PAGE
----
Basis of Prompt Hierarchy
Prompt hierarchy in ABA is based on the three-term contingency known as antecedent, behavior, and consequence (ABC). An antecedent is a cue that triggers a desired action, behavior is the response to the cue, and conclusion is the result of the response.
An example of this process is asking a child with autism to wave at a parent (antecedent). If the child waves (behavior), he or she is praised for displaying the desired action (consequence). If the child is unable to wave at the parent with verbal prompting, the instructor then models the action of waving to encourage the correct response. With practice, the child may be able to learn how to wave independently when he or she sees a parent.
In addition to using the ABC strategy, prompting may be introduced with varying levels of prompting. Two of the most common procedures involve most-to-least prompting and least-to-most prompting.
Most-To-Least Versus Least-To-Most
Most-to-least prompting entails teaching a new skill by introducing a particularly intrusive prompt to ensure the child demonstrates the correct response. This strategy also involves strong reinforcement to help reduce response errors. An example of this form of prompting is an instructor placing one hand over a child's hand to guide him or her through the initial training steps (e.g., placing a block into a square opening).
Prompt intrusiveness is gradually faded out after successive trials as the child begins to demonstrate competency with the new skill. This prompt hierarchy gradually fades or decreases from full physical prompting to partial physical prompts, followed by gestures, time-delayed input, and then independence.
If the skill that is being taught does not require physical prompts such as learning to label objects in the environment, then the most-to-least procedure can be used with verbal prompts. The hierarchy in this case would be full verbal prompts, followed by partial verbal cueing, contextual cueing or gesturing, time-delayed prompting, and independence.
Time delay is the amount of time a child is given to demonstrate the desired response before the instructor provides a prompt. Delaying a prompt can be helpful when fading both physical and verbal prompts.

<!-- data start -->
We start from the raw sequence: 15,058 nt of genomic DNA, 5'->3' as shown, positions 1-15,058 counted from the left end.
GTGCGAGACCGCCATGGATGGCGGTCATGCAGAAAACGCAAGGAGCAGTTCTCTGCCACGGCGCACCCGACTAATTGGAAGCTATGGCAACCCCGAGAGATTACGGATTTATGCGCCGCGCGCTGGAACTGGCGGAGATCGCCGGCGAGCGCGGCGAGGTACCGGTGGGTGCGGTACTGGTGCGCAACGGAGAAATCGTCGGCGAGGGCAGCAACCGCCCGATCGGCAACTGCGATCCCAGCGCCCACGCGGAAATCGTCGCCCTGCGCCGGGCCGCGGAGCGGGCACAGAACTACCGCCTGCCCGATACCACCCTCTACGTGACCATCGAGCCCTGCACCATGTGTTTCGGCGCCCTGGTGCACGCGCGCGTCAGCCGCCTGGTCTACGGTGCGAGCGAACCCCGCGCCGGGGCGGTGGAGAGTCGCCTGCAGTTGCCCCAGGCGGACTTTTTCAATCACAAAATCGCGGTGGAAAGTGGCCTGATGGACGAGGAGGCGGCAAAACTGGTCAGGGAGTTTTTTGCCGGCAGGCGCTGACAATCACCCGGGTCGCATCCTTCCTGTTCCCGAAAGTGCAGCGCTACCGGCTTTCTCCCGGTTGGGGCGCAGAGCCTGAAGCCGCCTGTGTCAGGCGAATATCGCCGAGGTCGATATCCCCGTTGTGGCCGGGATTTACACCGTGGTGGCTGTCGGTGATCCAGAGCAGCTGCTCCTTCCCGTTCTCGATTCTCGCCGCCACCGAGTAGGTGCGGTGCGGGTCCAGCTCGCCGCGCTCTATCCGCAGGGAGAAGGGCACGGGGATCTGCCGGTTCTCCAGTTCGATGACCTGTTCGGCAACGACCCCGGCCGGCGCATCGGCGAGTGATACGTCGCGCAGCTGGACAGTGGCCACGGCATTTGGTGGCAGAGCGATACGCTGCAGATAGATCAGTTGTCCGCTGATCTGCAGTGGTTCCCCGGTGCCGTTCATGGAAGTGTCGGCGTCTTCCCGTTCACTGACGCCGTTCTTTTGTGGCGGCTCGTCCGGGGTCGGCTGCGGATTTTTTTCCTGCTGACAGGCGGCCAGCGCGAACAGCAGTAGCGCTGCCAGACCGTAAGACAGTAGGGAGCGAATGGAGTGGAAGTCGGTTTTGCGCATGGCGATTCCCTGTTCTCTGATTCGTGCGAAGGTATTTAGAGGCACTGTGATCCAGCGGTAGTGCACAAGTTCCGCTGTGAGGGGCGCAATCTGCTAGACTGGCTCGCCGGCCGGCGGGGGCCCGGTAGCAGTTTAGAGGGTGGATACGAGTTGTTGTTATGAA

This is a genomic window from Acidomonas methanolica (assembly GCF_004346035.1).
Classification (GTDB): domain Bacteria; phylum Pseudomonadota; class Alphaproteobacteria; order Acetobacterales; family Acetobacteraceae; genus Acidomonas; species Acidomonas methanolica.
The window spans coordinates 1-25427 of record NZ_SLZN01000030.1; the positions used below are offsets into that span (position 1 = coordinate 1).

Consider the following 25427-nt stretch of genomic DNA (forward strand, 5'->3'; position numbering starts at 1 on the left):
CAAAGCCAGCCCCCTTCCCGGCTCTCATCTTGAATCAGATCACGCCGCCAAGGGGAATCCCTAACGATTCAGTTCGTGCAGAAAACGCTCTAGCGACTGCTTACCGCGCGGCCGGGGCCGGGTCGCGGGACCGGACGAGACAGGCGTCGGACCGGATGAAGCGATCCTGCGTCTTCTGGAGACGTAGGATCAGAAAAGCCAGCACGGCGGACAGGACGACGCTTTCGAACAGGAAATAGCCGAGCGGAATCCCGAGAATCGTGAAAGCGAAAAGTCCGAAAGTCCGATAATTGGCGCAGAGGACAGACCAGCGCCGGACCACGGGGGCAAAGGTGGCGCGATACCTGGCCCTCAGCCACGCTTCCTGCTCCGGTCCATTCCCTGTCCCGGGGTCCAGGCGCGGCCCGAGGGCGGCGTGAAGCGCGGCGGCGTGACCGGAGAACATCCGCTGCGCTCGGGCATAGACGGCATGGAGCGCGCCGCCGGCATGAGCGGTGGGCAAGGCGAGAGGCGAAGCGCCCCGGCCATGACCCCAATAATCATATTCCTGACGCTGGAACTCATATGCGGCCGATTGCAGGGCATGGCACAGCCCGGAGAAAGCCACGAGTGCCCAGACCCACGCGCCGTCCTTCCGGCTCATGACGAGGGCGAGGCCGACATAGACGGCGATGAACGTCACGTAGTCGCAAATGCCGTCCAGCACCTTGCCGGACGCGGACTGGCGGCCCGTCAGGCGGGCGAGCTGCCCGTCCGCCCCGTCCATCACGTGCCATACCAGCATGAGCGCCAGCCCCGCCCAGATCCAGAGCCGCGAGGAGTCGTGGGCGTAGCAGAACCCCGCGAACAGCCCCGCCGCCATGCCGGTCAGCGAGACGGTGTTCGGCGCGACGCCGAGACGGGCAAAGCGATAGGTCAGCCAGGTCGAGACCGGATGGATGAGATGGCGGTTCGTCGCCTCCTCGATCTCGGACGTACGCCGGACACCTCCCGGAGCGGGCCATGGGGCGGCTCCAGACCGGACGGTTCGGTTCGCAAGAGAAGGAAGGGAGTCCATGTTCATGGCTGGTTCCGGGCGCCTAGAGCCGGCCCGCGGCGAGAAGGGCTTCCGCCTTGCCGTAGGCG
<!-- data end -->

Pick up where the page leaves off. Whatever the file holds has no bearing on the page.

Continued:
Least-to-most prompting involves providing a child with an opportunity to independently respond to a prompt. If the child does not respond or responds incorrectly, a more intrusive prompt is provided during the next teaching trial. The intrusiveness of the prompting gradually increases with each teaching trial until the child consistently demonstrates the correct response.
An example of the least-to-most prompt hierarchy involves an instructor teaching a child with autism spectrum disorder when it is time to wash his or her hands. The environmental cue is dirty hands and the prompt may entail the instructor saying “It’s time to wash your hands.” If the child does not respond, the instructor may say “It’s time to wash your hands,” while pointing to the sink. If the child still does not respond, this time the instructor may repeat the prompt while placing the child’s hand on the faucet.
In this case, an additional prompt is offered at increasing levels of the hierarchy—an approach that is most appropriate when a child is initially learning how to apply a new skill. Increasingly intrusive prompts are only offered as necessary for the child to complete each teaching trial.
In general, most-to-least and least-to-most prompting strategies can be used for the following:
- Discrete trial teaching (three-term contingency - ABC)
- Teaching successive steps to complete a task (e.g., brushing teeth)
- Teaching a series of actions for a specific routine (e.g., morning routine)
An initial assessment of an autistic child’s strengths and limitations can help a therapist decide when it is most appropriate to implement a most-to-least or least-to-most prompting procedure.
Benefits of Learning With Prompts
A child with autism who learns how to respond correctly through prompting can gradually display more socially appropriate behavior and language skills. The prompting hierarchy also promotes reinforcement for the desired response and with parent education this form of prompting can be used in different settings such as at home or in a classroom.
Furthermore, prompting is beneficial when teaching children with autism new skills because it helps them understand what type of response is expected from certain cues as well as the potential benefits of displaying desired behaviors (e.g., play, praise, snack, break).
Using play-based prompting hierarchies when working with children who are diagnosed with cognitive, neurological, and developmental disabilities has also been shown through research to help reduce frustration and boost the ability to learn new or challenging tasks—making this a valuable intervention.
Effective prompt hierarchy ABA offers many advantages when teaching children with autism different skills, including new and challenging tasks. The beneficial techniques can also help improve consistency and independence with a newly acquired skill. Applying prompts has proven to be successful for learners when the following procedures are followed:
- Reliable implementation of the three-term contingency strategy (ABC)
- Individualized prompting to reinforce a particular skill
- Incorporation of individual learning styles
Increasing a child’s level of independence through prompt hierarchy supports their future well-being by improving self-sufficiency.
Songbird Therapy is a technology-enabled provider setting a higher standard for children’s autism care. With a deeply passionate team and innovative technology, we’re building a world where every child can access world-class care at home, uniquely tailored to them. Our therapists incorporate prompt hierarchy ABA for children with autism who can benefit from this approach.